Cookie is exactly right - stop fretting over market values, everything is the same as when your bought the houses, except for someone's version of their value. Houses always go up in value, just not every year. We owned 4 rental houses for 40 years, they all increased in value, one by over 8X, all at least tripled.

I continually refi'd our houses whenever one built up equity - eg, when a $75k house grew to $125k, I would refi and take out $50k. The extra $50k loan added about $300/m to my payment ($108,000 over 30 yrs). I placed the $50k lump sum in an 11%/yr index fund, that grows to $1,100,000 in 30y. I did that to all of the houses, some of them more than once. (Sold the last house last year, it had 4 mortgages over my 34 yrs of ownership, I owed more on it than I paid for it in 1981.)

But, as Cookie asked, are you properly accounting for expenses, depreciation, etc? Eg, for a $150k house, the annual Dep is about $5500/y, that cuts your taxes by about $1600/y - so that adds $145/m to your rent check. That is an 'expense' that you don't actually pay (until you sell). All other expenses that you actually pay - prop taxes, insurance, interest, are deducted from your income.
And always follow the first law of landlording - "never rent to a co-worker, an acquaintance, a friend, and never ever to a relative, you need an arm's length formal agreement with a stranger" If you've already broken this law (I sense tht you have?), try to fix it at the first opportunity.

have every month? Start paying down the rental mortgage so I can hopefully get rid of it sooner (but then I am kind of throwing away money just to break closer to even in a sale) or start paying down my home mortgage (100K higher than my rental mortgage)
No, no, and no. Do not BUY equity in your real estate, wait for the market to GIVE it to you. In 12 or 15 year the market will have doubled, you will have increased the rent by 50% - so you'll have lots of equity and your cash-flow will be positive.
If you are forced to sell your home due to a job move you might be forced to buy your way out. But never with a rental house - if you move away hire a property manager to keep it rented, repaired. (BTW, PMs usually have a waiting list of screened & qualified renters so you have few vacancies, fewer deadbeat renters, and higher rent.)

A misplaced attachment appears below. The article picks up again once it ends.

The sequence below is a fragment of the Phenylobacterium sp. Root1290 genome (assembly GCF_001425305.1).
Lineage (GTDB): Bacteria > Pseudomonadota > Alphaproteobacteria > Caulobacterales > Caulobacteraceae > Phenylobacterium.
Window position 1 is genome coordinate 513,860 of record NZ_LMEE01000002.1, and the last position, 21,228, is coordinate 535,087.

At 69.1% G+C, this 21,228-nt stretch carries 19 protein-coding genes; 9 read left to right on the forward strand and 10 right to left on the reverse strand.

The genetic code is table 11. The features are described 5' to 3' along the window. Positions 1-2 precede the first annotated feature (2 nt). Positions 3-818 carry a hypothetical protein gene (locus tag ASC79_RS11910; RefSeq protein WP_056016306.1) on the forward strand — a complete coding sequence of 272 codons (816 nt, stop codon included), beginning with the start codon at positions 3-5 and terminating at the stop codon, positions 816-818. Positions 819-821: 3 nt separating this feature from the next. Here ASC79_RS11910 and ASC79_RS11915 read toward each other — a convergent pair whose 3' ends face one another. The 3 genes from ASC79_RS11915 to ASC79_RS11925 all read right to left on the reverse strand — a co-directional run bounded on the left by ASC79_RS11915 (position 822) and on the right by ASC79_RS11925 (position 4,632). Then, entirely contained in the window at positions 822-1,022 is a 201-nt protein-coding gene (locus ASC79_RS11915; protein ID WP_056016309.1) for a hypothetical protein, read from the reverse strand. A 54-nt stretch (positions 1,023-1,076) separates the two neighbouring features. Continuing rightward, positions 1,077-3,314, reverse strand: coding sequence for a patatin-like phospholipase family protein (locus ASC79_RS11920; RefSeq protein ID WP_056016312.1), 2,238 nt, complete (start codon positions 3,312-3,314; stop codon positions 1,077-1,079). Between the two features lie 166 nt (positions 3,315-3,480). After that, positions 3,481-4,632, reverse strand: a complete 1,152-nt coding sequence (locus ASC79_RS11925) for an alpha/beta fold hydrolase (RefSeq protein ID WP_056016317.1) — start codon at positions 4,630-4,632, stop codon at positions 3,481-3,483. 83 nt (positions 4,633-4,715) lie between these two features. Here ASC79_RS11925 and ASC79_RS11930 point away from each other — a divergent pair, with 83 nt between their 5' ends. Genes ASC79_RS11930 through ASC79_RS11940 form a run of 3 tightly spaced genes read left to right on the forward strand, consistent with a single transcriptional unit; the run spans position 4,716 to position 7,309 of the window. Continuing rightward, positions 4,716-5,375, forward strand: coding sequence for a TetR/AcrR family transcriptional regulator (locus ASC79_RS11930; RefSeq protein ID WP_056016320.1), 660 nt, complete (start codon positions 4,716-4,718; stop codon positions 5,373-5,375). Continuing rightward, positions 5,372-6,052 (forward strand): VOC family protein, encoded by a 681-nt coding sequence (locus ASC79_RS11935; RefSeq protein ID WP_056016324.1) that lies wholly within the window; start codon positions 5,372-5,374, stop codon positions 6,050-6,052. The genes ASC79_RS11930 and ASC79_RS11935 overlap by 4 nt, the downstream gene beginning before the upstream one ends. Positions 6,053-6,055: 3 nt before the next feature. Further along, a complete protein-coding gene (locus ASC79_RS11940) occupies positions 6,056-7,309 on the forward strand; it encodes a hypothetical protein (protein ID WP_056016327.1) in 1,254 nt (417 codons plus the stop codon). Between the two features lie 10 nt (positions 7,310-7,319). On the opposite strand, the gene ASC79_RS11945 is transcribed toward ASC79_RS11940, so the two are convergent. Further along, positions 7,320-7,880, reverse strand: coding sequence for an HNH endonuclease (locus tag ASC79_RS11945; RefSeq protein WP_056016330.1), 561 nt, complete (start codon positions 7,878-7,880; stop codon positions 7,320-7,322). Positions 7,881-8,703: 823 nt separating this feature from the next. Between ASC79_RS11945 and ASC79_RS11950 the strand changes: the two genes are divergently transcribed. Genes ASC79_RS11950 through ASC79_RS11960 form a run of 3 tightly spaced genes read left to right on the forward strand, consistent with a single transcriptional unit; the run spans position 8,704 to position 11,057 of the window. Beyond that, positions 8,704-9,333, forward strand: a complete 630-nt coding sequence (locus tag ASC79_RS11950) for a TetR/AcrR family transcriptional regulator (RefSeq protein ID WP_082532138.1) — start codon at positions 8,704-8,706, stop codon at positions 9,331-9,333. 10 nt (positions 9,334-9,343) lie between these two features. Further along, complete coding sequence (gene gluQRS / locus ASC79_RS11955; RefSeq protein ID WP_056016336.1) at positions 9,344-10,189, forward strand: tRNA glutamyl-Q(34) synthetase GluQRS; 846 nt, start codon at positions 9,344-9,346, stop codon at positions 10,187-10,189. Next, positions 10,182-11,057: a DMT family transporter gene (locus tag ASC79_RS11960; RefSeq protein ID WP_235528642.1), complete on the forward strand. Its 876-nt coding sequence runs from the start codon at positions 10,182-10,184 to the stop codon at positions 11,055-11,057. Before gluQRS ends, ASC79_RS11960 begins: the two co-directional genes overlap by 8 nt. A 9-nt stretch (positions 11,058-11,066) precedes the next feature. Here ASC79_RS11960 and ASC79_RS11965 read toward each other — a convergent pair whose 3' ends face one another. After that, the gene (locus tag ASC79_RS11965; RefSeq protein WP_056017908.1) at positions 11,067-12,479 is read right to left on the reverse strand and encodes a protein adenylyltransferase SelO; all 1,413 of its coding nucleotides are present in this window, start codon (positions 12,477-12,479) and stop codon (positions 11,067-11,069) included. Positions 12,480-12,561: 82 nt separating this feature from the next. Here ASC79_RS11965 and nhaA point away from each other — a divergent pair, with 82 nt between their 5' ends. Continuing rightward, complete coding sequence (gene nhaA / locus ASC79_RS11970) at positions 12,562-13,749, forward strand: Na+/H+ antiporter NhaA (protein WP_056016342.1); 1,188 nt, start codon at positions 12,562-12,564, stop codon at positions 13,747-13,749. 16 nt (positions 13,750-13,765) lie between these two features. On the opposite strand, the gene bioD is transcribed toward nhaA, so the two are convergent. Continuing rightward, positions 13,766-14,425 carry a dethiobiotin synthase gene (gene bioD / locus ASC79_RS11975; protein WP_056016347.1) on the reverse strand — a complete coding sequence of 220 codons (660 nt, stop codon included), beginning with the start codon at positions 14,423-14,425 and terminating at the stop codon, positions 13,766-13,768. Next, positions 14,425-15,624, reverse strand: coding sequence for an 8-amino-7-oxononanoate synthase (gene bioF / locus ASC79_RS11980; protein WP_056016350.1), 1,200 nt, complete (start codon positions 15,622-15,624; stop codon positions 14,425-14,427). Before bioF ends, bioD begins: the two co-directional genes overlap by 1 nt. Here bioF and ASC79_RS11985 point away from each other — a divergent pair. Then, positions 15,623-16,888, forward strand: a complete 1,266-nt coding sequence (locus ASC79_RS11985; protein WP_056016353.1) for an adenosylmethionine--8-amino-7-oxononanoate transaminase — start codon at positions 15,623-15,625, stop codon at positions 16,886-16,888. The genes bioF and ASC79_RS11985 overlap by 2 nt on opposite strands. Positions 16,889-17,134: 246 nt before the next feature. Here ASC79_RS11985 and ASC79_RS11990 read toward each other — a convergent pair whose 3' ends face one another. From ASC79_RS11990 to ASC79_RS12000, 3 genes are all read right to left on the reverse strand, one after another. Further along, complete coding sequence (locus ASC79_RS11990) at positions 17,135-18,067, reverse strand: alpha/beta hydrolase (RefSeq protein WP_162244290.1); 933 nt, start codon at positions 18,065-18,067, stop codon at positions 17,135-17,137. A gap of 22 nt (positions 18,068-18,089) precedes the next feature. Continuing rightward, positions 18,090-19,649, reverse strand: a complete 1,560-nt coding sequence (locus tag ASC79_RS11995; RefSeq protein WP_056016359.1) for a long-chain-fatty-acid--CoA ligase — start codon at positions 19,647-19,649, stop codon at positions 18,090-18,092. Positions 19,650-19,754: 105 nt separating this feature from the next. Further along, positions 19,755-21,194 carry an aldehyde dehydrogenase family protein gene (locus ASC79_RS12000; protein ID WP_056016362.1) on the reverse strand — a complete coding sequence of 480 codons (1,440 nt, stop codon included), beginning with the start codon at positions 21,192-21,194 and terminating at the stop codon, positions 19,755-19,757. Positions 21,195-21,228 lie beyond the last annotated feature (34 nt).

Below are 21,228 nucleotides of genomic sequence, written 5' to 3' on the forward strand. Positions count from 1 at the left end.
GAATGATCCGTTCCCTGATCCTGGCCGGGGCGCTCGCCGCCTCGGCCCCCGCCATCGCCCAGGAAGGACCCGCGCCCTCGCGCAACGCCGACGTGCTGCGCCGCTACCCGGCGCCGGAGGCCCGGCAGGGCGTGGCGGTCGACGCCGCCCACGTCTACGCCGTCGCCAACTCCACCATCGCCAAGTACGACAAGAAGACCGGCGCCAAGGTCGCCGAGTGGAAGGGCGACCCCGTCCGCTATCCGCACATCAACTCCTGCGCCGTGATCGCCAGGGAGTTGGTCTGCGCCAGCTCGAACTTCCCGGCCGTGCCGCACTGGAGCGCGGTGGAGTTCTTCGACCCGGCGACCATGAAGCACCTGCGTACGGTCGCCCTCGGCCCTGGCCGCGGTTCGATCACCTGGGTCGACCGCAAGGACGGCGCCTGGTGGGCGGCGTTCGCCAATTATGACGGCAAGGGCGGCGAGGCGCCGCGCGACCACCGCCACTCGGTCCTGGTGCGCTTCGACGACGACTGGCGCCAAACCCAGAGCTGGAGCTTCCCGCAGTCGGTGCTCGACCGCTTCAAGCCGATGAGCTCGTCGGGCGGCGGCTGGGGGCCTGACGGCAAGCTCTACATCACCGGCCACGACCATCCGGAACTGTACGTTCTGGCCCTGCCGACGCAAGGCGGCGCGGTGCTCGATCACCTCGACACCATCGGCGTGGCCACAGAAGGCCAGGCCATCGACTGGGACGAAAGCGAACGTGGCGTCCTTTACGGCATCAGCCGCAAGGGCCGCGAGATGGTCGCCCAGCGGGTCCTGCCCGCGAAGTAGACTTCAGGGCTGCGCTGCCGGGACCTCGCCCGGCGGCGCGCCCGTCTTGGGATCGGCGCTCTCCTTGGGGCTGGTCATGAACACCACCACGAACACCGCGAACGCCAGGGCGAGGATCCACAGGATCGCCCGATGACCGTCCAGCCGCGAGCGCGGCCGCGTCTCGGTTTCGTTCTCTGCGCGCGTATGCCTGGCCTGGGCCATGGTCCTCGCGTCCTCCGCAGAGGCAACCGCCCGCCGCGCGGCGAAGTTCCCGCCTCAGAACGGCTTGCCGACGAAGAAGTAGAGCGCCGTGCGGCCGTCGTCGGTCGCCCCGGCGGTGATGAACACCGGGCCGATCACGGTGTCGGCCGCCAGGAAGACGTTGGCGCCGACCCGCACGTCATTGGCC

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CTyler,

My question to you is what financial plans do you have for the next 5yr, 10yr +??? Also do you have any thoughts of moving from your current residence?

Putting money in a saving account will not earn you much. You can look at other ways to invest. If you have any debts besides these mortgages, I would pay those off with the extra money first and make sure that you have 3-6month saved up for an emergency fund in case something happens.
 

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A few years ago both of my rentals were "underwater" due to the property values dropping. It was a loss to sell them and I could cover both notes so I kept both houses and kept renting them out because you don't realize a loss until you actually sell the house. Today 1 is treading water and the other is in the black. Plus when you are renting them there are all kids of tax deductions - taxes, insurance, repairs, traveling to the house...... due to these expenses I show a loss on both houses and do not have to pay taxes on the income.

After you have a 6 month EF I agree you should consider using the extra money to pay off any consumer debt and to pay on the house you are living in. Like Cookie said - easier to find tax and insurance money a couple times a year than a monthly payment.